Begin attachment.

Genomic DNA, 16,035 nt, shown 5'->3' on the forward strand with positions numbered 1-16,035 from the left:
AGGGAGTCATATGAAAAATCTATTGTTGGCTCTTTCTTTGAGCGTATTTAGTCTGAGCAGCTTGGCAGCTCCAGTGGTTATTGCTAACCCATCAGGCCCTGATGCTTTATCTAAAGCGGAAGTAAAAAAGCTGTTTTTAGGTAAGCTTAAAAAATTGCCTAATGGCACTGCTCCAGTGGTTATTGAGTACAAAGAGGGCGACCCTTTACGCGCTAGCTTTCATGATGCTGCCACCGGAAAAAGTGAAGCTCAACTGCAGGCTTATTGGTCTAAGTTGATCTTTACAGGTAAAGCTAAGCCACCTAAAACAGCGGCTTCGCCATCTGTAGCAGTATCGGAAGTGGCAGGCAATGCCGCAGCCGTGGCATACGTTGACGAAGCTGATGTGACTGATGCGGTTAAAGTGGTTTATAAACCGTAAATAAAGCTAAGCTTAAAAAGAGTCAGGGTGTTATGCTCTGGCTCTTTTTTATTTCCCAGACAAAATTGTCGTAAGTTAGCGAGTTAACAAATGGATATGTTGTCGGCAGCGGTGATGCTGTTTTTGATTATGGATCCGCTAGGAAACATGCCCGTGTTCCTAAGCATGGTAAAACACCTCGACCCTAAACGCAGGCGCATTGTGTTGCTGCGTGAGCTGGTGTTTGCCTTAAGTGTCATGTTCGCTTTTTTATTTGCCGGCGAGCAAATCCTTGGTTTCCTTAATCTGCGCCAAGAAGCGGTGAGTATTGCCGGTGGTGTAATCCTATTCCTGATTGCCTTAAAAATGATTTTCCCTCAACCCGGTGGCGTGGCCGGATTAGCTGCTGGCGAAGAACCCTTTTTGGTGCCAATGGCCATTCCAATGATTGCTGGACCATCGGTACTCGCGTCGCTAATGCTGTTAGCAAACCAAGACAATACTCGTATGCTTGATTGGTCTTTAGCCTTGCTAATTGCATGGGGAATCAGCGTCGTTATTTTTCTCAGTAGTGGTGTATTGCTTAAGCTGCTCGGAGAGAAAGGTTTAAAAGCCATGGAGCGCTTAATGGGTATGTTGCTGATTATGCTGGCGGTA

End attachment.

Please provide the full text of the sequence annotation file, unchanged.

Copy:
Genomic DNA, 16,035 nt, shown 5'->3' on the forward strand with positions numbered 1-16,035 from the left:
AGGGAGTCATATGAAAAATCTATTGTTGGCTCTTTCTTTGAGCGTATTTAGTCTGAGCAGCTTGGCAGCTCCAGTGGTTATTGCTAACCCATCAGGCCCTGATGCTTTATCTAAAGCGGAAGTAAAAAAGCTGTTTTTAGGTAAGCTTAAAAAATTGCCTAATGGCACTGCTCCAGTGGTTATTGAGTACAAAGAGGGCGACCCTTTACGCGCTAGCTTTCATGATGCTGCCACCGGAAAAAGTGAAGCTCAACTGCAGGCTTATTGGTCTAAGTTGATCTTTACAGGTAAAGCTAAGCCACCTAAAACAGCGGCTTCGCCATCTGTAGCAGTATCGGAAGTGGCAGGCAATGCCGCAGCCGTGGCATACGTTGACGAAGCTGATGTGACTGATGCGGTTAAAGTGGTTTATAAACCGTAAATAAAGCTAAGCTTAAAAAGAGTCAGGGTGTTATGCTCTGGCTCTTTTTTATTTCCCAGACAAAATTGTCGTAAGTTAGCGAGTTAACAAATGGATATGTTGTCGGCAGCGGTGATGCTGTTTTTGATTATGGATCCGCTAGGAAACATGCCCGTGTTCCTAAGCATGGTAAAACACCTCGACCCTAAACGCAGGCGCATTGTGTTGCTGCGTGAGCTGGTGTTTGCCTTAAGTGTCATGTTCGCTTTTTTATTTGCCGGCGAGCAAATCCTTGGTTTCCTTAATCTGCGCCAAGAAGCGGTGAGTATTGCCGGTGGTGTAATCCTATTCCTGATTGCCTTAAAAATGATTTTCCCTCAACCCGGTGGCGTGGCCGGATTAGCTGCTGGCGAAGAACCCTTTTTGGTGCCAATGGCCATTCCAATGATTGCTGGACCATCGGTACTCGCGTCGCTAATGCTGTTAGCAAACCAAGACAATACTCGTATGCTTGATTGGTCTTTAGCCTTGCTAATTGCATGGGGAATCAGCGTCGTTATTTTTCTCAGTAGTGGTGTATTGCTTAAGCTGCTCGGAGAGAAAGGTTTAAAAGCCATGGAGCGCTTAATGGGTATGTTGCTGATTATGCTGGCGGTA